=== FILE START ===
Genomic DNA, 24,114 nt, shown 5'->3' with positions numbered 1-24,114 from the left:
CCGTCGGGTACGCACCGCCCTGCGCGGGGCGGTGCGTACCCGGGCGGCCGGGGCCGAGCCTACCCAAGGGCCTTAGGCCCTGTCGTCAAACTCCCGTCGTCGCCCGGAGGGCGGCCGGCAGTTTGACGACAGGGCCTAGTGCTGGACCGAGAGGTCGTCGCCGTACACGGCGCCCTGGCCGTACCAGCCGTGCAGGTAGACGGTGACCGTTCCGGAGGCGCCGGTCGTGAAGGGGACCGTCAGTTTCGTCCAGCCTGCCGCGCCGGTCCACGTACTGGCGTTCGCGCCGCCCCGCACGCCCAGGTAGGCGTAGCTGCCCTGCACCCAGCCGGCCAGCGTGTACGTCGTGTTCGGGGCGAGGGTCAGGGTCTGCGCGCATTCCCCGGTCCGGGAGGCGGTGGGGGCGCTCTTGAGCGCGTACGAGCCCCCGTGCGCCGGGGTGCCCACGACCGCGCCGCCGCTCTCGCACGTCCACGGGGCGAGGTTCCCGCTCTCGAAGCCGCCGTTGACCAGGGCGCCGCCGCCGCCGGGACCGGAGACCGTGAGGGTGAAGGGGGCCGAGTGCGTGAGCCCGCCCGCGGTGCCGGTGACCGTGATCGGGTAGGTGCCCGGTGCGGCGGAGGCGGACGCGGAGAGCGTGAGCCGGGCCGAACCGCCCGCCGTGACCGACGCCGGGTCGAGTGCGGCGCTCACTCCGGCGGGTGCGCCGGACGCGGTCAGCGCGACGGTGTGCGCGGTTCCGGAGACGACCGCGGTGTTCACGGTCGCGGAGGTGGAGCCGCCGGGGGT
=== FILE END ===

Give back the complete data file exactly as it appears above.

Genomic DNA, 24,114 nt, shown 5'->3' with positions numbered 1-24,114 from the left:
CCGTCGGGTACGCACCGCCCTGCGCGGGGCGGTGCGTACCCGGGCGGCCGGGGCCGAGCCTACCCAAGGGCCTTAGGCCCTGTCGTCAAACTCCCGTCGTCGCCCGGAGGGCGGCCGGCAGTTTGACGACAGGGCCTAGTGCTGGACCGAGAGGTCGTCGCCGTACACGGCGCCCTGGCCGTACCAGCCGTGCAGGTAGACGGTGACCGTTCCGGAGGCGCCGGTCGTGAAGGGGACCGTCAGTTTCGTCCAGCCTGCCGCGCCGGTCCACGTACTGGCGTTCGCGCCGCCCCGCACGCCCAGGTAGGCGTAGCTGCCCTGCACCCAGCCGGCCAGCGTGTACGTCGTGTTCGGGGCGAGGGTCAGGGTCTGCGCGCATTCCCCGGTCCGGGAGGCGGTGGGGGCGCTCTTGAGCGCGTACGAGCCCCCGTGCGCCGGGGTGCCCACGACCGCGCCGCCGCTCTCGCACGTCCACGGGGCGAGGTTCCCGCTCTCGAAGCCGCCGTTGACCAGGGCGCCGCCGCCGCCGGGACCGGAGACCGTGAGGGTGAAGGGGGCCGAGTGCGTGAGCCCGCCCGCGGTGCCGGTGACCGTGATCGGGTAGGTGCCCGGTGCGGCGGAGGCGGACGCGGAGAGCGTGAGCCGGGCCGAACCGCCCGCCGTGACCGACGCCGGGTCGAGTGCGGCGCTCACTCCGGCGGGTGCGCCGGACGCGGTCAGCGCGACGGTGTGCGCGGTTCCGGAGACGACCGCGGTGTTCACGGTCGCGGAGGTGGAGCCGCCGGGGGT